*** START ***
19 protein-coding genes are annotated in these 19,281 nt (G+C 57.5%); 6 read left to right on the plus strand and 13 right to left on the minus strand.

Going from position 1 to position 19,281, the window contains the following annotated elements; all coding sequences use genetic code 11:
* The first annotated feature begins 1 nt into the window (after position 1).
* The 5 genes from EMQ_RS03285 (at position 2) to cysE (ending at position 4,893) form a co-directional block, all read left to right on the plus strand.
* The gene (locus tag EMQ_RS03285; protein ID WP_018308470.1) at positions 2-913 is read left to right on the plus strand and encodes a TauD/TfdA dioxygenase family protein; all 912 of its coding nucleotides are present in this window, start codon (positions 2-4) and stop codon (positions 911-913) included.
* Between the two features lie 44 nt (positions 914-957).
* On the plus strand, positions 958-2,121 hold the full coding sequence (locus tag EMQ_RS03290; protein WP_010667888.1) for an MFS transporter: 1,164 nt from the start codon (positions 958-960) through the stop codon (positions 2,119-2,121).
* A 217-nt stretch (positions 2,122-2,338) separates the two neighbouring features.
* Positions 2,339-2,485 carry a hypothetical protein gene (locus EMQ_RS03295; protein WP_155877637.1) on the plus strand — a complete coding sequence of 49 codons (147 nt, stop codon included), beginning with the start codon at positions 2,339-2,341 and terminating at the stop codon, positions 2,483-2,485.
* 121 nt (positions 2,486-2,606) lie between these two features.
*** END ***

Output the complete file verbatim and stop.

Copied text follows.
19 protein-coding genes are annotated in these 19,281 nt (G+C 57.5%); 6 read left to right on the plus strand and 13 right to left on the minus strand.

Going from position 1 to position 19,281, the window contains the following annotated elements; all coding sequences use genetic code 11:
* The first annotated feature begins 1 nt into the window (after position 1).
* The 5 genes from EMQ_RS03285 (at position 2) to cysE (ending at position 4,893) form a co-directional block, all read left to right on the plus strand.
* The gene (locus tag EMQ_RS03285; protein ID WP_018308470.1) at positions 2-913 is read left to right on the plus strand and encodes a TauD/TfdA dioxygenase family protein; all 912 of its coding nucleotides are present in this window, start codon (positions 2-4) and stop codon (positions 911-913) included.
* Between the two features lie 44 nt (positions 914-957).
* On the plus strand, positions 958-2,121 hold the full coding sequence (locus tag EMQ_RS03290; protein WP_010667888.1) for an MFS transporter: 1,164 nt from the start codon (positions 958-960) through the stop codon (positions 2,119-2,121).
* A 217-nt stretch (positions 2,122-2,338) separates the two neighbouring features.
* Positions 2,339-2,485 carry a hypothetical protein gene (locus EMQ_RS03295; protein WP_155877637.1) on the plus strand — a complete coding sequence of 49 codons (147 nt, stop codon included), beginning with the start codon at positions 2,339-2,341 and terminating at the stop codon, positions 2,483-2,485.
* 121 nt (positions 2,486-2,606) lie between these two features.